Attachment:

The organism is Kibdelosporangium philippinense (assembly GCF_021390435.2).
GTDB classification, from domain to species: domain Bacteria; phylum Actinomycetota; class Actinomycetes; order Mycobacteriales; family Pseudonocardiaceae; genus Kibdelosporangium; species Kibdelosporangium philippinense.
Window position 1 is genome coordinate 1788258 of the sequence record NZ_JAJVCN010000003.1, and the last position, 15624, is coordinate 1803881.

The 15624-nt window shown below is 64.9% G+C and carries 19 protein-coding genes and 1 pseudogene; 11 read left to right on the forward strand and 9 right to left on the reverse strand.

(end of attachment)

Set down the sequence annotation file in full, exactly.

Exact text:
The organism is Kibdelosporangium philippinense (assembly GCF_021390435.2).
GTDB classification, from domain to species: domain Bacteria; phylum Actinomycetota; class Actinomycetes; order Mycobacteriales; family Pseudonocardiaceae; genus Kibdelosporangium; species Kibdelosporangium philippinense.
Window position 1 is genome coordinate 1788258 of the sequence record NZ_JAJVCN010000003.1, and the last position, 15624, is coordinate 1803881.

The 15624-nt window shown below is 64.9% G+C and carries 19 protein-coding genes and 1 pseudogene; 11 read left to right on the forward strand and 9 right to left on the reverse strand.